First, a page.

, Associated Press
WASHINGTON — Republicans' hopes to reclaim the White House in the 2016 elections hinge on whether they support — or sabotage — the immigration overhaul being debated in the Senate, two lawmakers who helped write the proposal warn.
Sen. Lindsey Graham, R-S.C., on Sunday told conservatives who are trying to block the measure that they will doom the party and all but guarantee a Democrat will remain in the White House after 2016's election. Sen. Robert Menendez, D-N.J., went a step further and predicted "there'll never be a road to the White House for the Republican Party" if immigration overhaul fails to pass.
The Senate is moving forward with an overhaul and appears to be on track to have a vote from the full Senate by July 4. A timeline for a House proposal is less certain, although leaders say they are working on plans that more closely follow conservatives' wish list.
The Senate last week overcame a procedural hurdle in moving forward on the first immigration overhaul in a generation. Lawmakers from both parties voted to begin formal debate on a proposal that would give an estimated 11 million immigrants in the U.S. illegally a long and difficult path to citizenship.
The Senate legislation also creates a low-skilled guest-worker program, expands the number of visas available for high-tech workers and de-emphasizes family ties in the system for legal immigration that has been in place for decades. It also sets border security goals that the government must meet before immigrants living in the U.S. illegally are granted any change in status.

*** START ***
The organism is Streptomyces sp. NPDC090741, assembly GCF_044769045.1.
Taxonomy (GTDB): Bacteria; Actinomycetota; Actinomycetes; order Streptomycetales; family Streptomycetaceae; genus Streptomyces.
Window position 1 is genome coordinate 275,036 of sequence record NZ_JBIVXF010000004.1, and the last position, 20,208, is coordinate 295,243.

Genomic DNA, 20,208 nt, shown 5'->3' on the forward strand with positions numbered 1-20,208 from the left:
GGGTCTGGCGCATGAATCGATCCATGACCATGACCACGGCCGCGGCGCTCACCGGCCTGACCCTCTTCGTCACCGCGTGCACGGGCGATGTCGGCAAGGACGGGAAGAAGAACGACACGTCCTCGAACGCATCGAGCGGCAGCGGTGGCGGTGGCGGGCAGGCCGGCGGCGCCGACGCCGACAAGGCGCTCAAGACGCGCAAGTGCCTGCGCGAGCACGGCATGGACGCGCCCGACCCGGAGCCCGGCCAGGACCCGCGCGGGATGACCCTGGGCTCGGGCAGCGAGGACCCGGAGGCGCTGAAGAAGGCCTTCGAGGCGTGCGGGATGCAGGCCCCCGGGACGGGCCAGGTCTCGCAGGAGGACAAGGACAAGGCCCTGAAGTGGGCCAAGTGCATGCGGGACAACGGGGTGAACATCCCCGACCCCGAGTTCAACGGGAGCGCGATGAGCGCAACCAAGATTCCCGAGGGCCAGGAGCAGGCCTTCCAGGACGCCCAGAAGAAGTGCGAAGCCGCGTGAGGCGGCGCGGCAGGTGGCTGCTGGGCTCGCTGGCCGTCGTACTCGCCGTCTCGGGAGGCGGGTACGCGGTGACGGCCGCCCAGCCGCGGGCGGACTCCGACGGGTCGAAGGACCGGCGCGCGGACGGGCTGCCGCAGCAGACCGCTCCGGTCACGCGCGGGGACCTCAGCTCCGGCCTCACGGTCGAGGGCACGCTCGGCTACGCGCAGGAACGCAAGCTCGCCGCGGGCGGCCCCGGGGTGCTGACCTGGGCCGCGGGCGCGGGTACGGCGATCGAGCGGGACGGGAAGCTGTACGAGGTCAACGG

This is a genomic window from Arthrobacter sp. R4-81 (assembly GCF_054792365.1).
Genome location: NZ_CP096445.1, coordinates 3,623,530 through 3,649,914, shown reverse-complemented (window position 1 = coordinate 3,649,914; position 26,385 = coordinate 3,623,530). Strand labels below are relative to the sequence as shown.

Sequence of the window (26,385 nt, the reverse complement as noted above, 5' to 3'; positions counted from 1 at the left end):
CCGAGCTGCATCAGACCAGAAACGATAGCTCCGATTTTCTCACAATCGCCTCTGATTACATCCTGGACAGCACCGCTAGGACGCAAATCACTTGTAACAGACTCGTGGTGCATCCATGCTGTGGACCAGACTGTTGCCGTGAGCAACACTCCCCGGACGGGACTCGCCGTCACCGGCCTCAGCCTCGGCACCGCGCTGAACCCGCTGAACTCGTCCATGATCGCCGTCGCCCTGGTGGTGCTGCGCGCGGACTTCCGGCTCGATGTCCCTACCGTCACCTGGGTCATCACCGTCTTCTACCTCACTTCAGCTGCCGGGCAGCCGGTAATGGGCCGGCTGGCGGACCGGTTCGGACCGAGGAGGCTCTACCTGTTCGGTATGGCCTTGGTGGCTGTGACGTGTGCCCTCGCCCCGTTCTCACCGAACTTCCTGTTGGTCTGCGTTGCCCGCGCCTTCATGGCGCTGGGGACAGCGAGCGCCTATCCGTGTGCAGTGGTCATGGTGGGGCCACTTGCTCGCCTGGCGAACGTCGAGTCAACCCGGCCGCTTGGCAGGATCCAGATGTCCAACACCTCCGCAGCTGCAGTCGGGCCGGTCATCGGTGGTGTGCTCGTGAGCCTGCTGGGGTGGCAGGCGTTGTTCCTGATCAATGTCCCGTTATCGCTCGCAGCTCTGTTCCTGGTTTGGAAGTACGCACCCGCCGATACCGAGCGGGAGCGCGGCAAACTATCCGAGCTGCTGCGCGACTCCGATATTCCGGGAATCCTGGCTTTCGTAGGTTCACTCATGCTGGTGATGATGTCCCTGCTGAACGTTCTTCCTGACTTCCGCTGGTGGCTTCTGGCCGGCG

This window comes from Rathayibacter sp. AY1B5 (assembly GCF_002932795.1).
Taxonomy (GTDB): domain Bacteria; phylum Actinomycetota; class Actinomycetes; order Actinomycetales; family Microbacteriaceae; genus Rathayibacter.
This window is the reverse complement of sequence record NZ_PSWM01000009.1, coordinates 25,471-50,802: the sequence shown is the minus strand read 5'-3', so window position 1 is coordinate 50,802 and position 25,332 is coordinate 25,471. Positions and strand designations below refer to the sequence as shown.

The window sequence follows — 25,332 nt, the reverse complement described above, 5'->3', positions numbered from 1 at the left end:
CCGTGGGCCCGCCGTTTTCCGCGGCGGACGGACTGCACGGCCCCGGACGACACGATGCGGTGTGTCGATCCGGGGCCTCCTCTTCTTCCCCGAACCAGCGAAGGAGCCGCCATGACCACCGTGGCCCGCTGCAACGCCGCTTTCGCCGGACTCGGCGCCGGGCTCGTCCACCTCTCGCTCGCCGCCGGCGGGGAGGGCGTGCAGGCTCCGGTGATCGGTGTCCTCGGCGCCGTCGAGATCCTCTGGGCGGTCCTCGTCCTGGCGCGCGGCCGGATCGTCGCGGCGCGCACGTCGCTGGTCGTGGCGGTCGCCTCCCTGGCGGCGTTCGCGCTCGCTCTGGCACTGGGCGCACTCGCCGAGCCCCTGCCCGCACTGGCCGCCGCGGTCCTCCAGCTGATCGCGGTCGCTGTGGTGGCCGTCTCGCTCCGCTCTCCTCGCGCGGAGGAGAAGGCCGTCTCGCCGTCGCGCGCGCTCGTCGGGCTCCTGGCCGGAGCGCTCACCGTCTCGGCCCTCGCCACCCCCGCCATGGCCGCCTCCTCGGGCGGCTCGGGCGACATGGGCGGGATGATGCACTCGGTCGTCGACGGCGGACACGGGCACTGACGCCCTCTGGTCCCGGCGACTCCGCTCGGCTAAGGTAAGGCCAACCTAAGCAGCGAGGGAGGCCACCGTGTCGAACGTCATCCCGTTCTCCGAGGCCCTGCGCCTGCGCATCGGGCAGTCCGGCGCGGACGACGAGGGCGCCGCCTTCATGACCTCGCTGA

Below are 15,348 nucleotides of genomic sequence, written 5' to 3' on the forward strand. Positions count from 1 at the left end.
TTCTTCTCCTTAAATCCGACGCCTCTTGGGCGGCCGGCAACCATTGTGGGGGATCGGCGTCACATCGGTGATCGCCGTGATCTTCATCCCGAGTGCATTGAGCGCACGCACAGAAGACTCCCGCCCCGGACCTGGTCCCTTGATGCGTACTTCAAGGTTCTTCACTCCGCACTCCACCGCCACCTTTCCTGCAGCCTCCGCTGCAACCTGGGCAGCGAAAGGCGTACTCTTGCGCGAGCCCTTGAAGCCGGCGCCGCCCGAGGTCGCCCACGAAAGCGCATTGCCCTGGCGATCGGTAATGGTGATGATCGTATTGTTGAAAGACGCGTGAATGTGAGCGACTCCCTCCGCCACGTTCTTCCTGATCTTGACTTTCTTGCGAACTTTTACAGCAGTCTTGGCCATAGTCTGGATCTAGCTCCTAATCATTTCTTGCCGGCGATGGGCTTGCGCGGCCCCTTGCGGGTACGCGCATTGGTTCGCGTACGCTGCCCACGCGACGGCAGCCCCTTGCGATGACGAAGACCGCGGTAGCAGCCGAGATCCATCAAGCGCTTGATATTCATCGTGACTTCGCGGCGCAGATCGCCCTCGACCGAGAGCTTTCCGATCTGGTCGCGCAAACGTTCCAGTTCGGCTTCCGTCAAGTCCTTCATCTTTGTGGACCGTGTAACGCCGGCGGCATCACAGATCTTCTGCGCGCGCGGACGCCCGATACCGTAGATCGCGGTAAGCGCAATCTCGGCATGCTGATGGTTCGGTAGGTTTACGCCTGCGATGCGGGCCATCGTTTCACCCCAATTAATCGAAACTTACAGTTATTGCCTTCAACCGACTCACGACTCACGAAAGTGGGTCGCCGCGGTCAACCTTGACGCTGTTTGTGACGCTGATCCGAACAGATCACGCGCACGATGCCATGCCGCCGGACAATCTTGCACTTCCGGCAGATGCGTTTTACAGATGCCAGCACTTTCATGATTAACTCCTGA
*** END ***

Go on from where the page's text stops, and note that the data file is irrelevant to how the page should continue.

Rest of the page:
Meanwhile, one the proposal's authors, who is considering a White House campaign, refused again to pledge support for the measure without changes conservatives have demanded.
"I think 95, 96 percent of the bill is in perfect shape and ready to go. But there are elements that need to be improved," said Sen. Marco Rubio, R-Fla.
Republicans are demanding tougher border security measures and stricter standards for who qualifies for government programs such as Social Security and health care.
Rubio is trying to balance concerns from his party's conservative flank, which has great sway in picking a nominee, with the political attempt to win over Hispanic and Asian-American voters who overwhelmingly favored President Barack Obama's re-election in 2012. Further complicating Rubio's presidential aspirations, the Republican-led House hews toward tea partyers.
"After eight years of President Obama's economic policies, and, quite frankly, foreign policy, people are going to be looking around," Graham said. "But if we don't pass immigration reform, if we don't get it off the table in a reasonable, practical way, it doesn't matter who you run in 2016. We're in a demographic death spiral as a party and the only way we can get back in good graces with the Hispanic community, in my view, is pass comprehensive immigration reform. If you don't do that, it really doesn't matter who we run."
In 2012, Obama won re-election with the backing of 71 percent of Hispanic voters and 73 percent of Asian voters. A thwarted immigration overhaul could again send those voting blocs to Democrats' side. That has led some Republican lawmakers to support immigration reform, but the party's conservative base still opposes any legislation that would create a pathway to citizenship for immigrants living here illegally.
Democrats are well aware of the numbers.
"I would tell my Republican colleagues, both in the House and the Senate, that the road to the White House comes through a road with a pathway to legalization," Menendez said. "Without it, there'll never be a road to the White House for the Republican Party."
Graham spoke on NBC's "Meet the Press." Menendez was interviewed on CNN's "State of the Union." Rubio was on ABC's "This Week."
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